At the end of the 7-week study period, the diabetic group had significantly elevated fasting blood glucose levels compared with control animals (Fig. 1A). Fasting plasma insulin levels, epididymal fat pad weight, and body weights were not significantly different between the control and diabetic groups (Fig. 1B and C). Diabetic animals treated with DCA for 28 days demonstrated fasting plasma glucose concentrations that were significantly lower than those of untreated diabetic animals (Fig. 1A). Fasting plasma insulin levels were not different in treated diabetic animals compared with untreated (P = 0.30) and control (P = 0.13) animals (Fig. 1B). Epididymal fat pads were similarly unaffected in comparison with both untreated diabetic (P = 0.39) and control (P = 0.20) animals (Fig. 1C).
The plasma metabolites (Table 1) showed a significant reduction in the plasma triglyceride levels in the untreated diabetic and DCA-treated diabetic groups relative to controls. This finding potentially supports a greater rate of fatty acid oxidation in the diabetic animals that was unaffected by DCA treatment. The only other difference in the plasma lipid profile was a small decrease in the LDL levels measured in the DCA-treated diabetic animals relative to those of controls. Taken together, these results provide little evidence for a significant effect of the DCA treatment on fatty acid metabolism in the diabetic animals.
|Plasma metabolites (mmol/L) .||Control .||Diabetic .||Diabetic DCA .|
|NEFA||0.33 ± 0.01||0.32 ± 0.01||0.30 ± 0.03|
|LDL||0.44 ± 0.04||0.38 ± 0.05||0.29 ± 0.02*|
|HDL||0.65 ± 0.04||0.62 ± 0.04||0.61 ± 0.05|
|Triglycerides||0.98 ± 0.10||0.51 ± 0.06**||0.53 ± 0.09**|
|Cholesterol||1.9 ± 0.2||1.6 ± 0.2||1.5 ± 0.2|
|Plasma metabolites (mmol/L) .||Control .||Diabetic .||Diabetic DCA .|
|NEFA||0.33 ± 0.01||0.32 ± 0.01||0.30 ± 0.03|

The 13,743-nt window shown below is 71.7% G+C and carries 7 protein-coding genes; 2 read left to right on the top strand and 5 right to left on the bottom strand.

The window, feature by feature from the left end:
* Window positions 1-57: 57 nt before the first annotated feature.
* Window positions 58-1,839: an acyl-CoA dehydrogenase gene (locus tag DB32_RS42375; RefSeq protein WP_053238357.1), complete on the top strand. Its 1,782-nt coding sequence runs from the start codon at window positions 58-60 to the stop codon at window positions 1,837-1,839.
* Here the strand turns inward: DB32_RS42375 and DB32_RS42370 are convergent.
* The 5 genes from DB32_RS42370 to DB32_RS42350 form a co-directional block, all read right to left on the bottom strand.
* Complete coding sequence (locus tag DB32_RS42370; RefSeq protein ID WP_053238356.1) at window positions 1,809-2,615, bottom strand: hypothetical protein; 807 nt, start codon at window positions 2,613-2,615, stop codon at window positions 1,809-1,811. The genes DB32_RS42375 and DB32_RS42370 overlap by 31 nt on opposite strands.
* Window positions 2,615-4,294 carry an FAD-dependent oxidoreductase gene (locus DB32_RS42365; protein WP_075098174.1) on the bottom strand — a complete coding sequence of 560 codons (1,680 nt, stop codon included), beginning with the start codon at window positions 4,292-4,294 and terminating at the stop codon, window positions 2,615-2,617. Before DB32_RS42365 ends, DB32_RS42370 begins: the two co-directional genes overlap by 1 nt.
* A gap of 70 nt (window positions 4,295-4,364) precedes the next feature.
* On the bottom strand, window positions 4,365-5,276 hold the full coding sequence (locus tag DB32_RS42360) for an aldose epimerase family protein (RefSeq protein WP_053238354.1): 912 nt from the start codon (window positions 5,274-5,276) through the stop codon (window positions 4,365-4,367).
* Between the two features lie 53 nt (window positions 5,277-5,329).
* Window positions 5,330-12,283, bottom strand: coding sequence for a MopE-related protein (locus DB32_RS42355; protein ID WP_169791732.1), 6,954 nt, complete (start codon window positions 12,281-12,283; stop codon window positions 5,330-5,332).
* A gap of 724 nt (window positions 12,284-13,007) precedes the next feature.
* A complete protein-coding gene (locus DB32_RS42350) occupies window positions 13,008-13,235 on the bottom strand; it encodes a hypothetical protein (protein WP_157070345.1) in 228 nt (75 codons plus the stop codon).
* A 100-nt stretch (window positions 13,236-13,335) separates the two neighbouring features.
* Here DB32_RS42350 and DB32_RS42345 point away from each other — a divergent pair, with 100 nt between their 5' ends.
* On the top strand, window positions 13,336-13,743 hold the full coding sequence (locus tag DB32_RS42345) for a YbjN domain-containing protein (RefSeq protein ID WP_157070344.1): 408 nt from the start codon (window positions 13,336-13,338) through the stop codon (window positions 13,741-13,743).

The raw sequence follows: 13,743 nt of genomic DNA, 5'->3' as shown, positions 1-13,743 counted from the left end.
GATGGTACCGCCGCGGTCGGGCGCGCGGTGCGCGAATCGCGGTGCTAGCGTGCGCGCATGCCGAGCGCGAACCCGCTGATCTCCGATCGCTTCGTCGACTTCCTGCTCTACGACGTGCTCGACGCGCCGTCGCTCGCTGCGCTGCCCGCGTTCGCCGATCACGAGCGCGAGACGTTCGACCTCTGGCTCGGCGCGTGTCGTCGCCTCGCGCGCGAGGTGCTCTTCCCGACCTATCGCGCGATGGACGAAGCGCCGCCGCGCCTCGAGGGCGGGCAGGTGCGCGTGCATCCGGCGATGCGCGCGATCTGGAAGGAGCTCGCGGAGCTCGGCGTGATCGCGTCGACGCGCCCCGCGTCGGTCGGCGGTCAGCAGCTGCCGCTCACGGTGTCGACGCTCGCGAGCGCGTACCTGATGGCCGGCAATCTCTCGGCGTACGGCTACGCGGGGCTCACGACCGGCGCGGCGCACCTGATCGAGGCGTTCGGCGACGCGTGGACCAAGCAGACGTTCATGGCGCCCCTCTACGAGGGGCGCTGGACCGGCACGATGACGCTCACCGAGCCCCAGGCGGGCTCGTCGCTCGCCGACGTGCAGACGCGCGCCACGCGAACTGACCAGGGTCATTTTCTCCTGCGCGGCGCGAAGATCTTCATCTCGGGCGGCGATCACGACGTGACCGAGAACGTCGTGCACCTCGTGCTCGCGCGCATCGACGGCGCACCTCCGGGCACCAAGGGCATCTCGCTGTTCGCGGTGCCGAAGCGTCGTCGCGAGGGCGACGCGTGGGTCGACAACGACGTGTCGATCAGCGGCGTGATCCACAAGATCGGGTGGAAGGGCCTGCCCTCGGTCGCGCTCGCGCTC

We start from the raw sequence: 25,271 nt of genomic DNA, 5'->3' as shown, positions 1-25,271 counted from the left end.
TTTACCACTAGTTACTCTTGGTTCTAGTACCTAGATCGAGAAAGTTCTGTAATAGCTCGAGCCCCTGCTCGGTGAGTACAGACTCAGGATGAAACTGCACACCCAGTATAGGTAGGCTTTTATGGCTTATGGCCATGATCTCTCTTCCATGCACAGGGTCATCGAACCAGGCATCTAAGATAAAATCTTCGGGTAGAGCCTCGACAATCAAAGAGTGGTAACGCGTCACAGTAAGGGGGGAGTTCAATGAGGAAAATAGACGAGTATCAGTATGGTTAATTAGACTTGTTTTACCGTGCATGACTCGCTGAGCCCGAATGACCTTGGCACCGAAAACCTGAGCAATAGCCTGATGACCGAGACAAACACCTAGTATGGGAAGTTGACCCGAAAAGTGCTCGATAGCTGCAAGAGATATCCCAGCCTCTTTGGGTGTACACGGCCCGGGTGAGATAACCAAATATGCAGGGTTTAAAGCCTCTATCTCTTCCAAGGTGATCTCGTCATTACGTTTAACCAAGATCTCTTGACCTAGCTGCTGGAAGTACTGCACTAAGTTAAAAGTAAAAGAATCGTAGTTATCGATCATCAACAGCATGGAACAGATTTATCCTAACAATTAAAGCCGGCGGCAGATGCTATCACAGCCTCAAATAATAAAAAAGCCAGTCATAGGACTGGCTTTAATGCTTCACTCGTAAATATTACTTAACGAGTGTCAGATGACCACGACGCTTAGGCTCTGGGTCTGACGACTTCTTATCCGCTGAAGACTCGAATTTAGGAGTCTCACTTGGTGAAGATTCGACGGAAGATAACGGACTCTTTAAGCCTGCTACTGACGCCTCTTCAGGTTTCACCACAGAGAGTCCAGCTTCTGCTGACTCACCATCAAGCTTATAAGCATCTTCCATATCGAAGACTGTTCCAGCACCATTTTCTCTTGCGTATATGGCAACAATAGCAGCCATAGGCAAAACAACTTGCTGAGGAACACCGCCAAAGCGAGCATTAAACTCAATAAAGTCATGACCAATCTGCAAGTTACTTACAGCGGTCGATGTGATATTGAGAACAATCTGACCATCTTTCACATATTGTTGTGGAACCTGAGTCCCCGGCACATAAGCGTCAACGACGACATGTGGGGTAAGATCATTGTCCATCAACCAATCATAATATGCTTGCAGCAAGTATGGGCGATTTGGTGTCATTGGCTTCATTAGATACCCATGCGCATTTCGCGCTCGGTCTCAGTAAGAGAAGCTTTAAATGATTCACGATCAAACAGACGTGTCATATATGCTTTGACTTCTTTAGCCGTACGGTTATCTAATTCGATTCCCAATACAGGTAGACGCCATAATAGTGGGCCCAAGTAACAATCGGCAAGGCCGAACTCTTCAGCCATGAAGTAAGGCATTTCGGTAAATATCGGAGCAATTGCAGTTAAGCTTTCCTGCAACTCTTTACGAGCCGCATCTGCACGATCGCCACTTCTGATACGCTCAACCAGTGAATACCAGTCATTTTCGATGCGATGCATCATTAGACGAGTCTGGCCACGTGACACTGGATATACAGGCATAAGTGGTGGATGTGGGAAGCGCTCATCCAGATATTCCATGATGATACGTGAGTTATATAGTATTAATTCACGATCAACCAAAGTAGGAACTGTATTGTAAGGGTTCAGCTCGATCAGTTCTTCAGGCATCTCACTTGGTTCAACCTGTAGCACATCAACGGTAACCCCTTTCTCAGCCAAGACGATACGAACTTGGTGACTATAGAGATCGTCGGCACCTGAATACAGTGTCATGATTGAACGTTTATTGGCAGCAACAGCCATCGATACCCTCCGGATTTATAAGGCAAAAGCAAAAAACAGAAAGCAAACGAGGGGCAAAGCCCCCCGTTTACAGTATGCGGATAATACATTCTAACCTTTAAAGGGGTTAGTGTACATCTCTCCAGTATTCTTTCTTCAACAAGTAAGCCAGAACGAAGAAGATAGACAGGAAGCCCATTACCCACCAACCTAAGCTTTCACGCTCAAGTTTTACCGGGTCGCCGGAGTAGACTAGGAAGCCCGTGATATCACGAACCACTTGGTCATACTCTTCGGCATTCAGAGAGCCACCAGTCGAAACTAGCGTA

|LDL||0.44 ± 0.04||0.38 ± 0.05||0.29 ± 0.02*|
|HDL||0.65 ± 0.04||0.62 ± 0.04||0.61 ± 0.05|
|Triglycerides||0.98 ± 0.10||0.51 ± 0.06**||0.53 ± 0.09**|
|Cholesterol||1.9 ± 0.2||1.6 ± 0.2||1.5 ± 0.2|
NEFA, nonesterified fatty acid.
*P < 0.05 vs. control;
**P < 0.01 vs. control.
Cardiac PDK4 expression was elevated (Fig. 2A) in diabetic compared with control animals, but PDK1 and PDK2 expression was unaffected by diabetes (Fig. 2B and C). Cardiac expression of PDK1, PDK2, and PDK4 was significantly decreased in DCA-treated diabetic animals compared with untreated diabetic animals (P = 0.023, 0.009, and 0.002, respectively). PDK4 returned to a level not significantly different from that of controls (P = 0.2) (Fig. 2A). The protein expressions of the peroxisome proliferator–activated receptor-α target genes UCP3 and MCAD were elevated (Fig. 2D and E) in the untreated and DCA-treated diabetic animals relative to controls, indicating an increased rate of fatty acid oxidation in the diabetic animals that was unaffected by the DCA treatment.
In Vivo Cardiac Carbohydrate Metabolism
The rate of 13C label transfer from pyruvate to bicarbonate in vivo was used as a real-time assessment of PDH flux (Fig. 3). Control animals showed a mean PDH flux of 0.017 ± 0.002 s-1, compared with a significantly decreased cardiac PDH flux in diabetic animals of 0.005 ± 0.001 s-1 (P = 0.0002; Fig. 4A). 13C label transfer to lactate in diabetic animals was not significantly different from that in controls; however, 13C label transfer to alanine was significantly increased (0.0080 ± 0.0003 s-1) in subjects with diabetes compared with control subjects at 0.0049 ± 0.0005 s-1 (P = 0.0001; Fig. 4B and C). Cardiac PDH flux was significantly increased by DCA treatment (0.018 ± 0.002 s-1, P < 0.0001; Fig. 4A), compared with untreated diabetic animals, to the extent that the rate of flux was not different from that in control animals (P = 0.6). The rate of 13C label transfer to lactate was unchanged, but 13C label transfer to alanine was decreased in treated diabetic animal hearts compared with untreated subjects with diabetes (0.0038 ± 0.0004 vs. 0.0080 ± 0.0003 s-1, P < 0.0001), to a level not significantly different from that in controls (P = 0.06; Fig. 4B and C).
Cardiac function, both systolic and diastolic, was assessed by echocardiography to investigate the differences between control and diabetic animals at both 3 and 7 weeks (3-week data not shown; see 7-week data in Fig. 5). At both time points, there was no difference in ejection fraction between groups or in E/A ventricular filling rates. A further measure of diastolic function, E/E′, was shown to be significantly increased in the diabetic animals at both 3 and 7 weeks, indicating diastolic dysfunction (Fig. 5C). At 7 weeks, the ejection fraction and E/A ventricular filling rates were not different in DCA-treated diabetic animals compared with either control or untreated diabetic animals (Fig. 5A and B). Treatment with DCA did, however, result in a decreased E/E′ ratio compared with diabetic animals (14 ± 1 vs. 20 ± 2, respectively; P = 0.019; Fig. 5C), restoring diastolic function back to that found in control rats (P = 0.4). Thus, cardiac PDH flux and diastolic dysfunction (as assessed by E/E′ ratio) were significantly negatively correlated (P = 0.02).